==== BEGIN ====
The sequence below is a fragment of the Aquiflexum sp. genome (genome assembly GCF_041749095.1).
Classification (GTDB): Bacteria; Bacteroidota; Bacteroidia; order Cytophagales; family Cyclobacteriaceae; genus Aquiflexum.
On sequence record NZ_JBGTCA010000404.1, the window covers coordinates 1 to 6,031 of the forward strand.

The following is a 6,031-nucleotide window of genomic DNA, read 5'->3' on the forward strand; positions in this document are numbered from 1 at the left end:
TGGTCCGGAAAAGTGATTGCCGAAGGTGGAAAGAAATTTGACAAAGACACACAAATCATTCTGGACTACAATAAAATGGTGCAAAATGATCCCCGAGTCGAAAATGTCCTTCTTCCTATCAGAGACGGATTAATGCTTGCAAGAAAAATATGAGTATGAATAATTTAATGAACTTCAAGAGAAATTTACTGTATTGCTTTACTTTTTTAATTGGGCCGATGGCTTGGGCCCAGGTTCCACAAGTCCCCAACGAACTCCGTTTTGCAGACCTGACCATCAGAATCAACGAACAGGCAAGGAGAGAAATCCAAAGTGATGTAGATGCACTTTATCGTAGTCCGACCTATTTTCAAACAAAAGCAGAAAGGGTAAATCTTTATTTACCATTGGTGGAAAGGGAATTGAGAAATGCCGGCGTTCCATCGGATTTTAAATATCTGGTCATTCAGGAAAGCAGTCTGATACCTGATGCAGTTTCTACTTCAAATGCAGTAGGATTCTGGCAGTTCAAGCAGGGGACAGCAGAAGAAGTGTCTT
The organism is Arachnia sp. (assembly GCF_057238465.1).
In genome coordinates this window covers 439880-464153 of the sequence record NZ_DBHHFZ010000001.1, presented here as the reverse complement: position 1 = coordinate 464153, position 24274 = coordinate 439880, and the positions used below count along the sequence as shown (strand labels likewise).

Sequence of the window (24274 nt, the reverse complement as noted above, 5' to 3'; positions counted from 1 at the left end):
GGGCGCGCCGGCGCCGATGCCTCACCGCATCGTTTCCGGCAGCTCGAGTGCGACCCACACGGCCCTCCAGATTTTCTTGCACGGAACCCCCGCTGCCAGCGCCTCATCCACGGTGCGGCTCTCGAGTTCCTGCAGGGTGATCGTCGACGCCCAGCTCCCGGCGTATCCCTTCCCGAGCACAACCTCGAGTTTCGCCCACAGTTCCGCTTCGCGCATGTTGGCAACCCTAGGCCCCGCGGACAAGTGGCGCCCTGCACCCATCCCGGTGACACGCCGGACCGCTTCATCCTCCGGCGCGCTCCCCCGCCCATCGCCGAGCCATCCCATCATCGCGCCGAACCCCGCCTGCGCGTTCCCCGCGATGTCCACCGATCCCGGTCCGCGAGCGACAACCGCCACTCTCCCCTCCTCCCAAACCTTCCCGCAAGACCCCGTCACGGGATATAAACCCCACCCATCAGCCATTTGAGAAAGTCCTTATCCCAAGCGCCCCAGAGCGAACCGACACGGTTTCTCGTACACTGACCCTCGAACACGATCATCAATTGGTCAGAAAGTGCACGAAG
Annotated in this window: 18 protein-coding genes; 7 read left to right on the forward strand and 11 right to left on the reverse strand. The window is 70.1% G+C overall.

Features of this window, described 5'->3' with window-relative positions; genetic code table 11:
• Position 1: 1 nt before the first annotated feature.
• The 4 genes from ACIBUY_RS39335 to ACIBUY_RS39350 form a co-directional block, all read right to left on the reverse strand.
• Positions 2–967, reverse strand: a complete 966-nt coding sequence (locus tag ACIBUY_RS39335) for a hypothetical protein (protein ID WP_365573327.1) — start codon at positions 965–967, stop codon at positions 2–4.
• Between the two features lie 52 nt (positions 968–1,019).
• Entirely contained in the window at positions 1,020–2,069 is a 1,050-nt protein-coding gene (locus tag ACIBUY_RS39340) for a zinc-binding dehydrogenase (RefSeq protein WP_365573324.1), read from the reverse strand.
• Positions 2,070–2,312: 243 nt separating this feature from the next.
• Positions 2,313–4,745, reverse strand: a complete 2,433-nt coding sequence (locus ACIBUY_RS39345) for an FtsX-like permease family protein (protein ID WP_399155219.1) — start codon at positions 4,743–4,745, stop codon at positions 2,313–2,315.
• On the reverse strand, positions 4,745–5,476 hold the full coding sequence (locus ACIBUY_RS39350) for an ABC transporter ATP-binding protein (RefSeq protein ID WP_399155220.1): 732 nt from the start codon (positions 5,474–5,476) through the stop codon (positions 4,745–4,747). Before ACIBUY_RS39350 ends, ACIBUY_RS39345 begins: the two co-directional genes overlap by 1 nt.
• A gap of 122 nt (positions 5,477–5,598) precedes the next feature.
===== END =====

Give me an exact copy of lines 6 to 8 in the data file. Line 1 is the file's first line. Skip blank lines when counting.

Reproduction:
The organism is Arachnia sp. (assembly GCF_057238465.1).
In genome coordinates this window covers 439880-464153 of the sequence record NZ_DBHHFZ010000001.1, presented here as the reverse complement: position 1 = coordinate 464153, position 24274 = coordinate 439880, and the positions used below count along the sequence as shown (strand labels likewise).

Sequence of the window (24274 nt, the reverse complement as noted above, 5' to 3'; positions counted from 1 at the left end):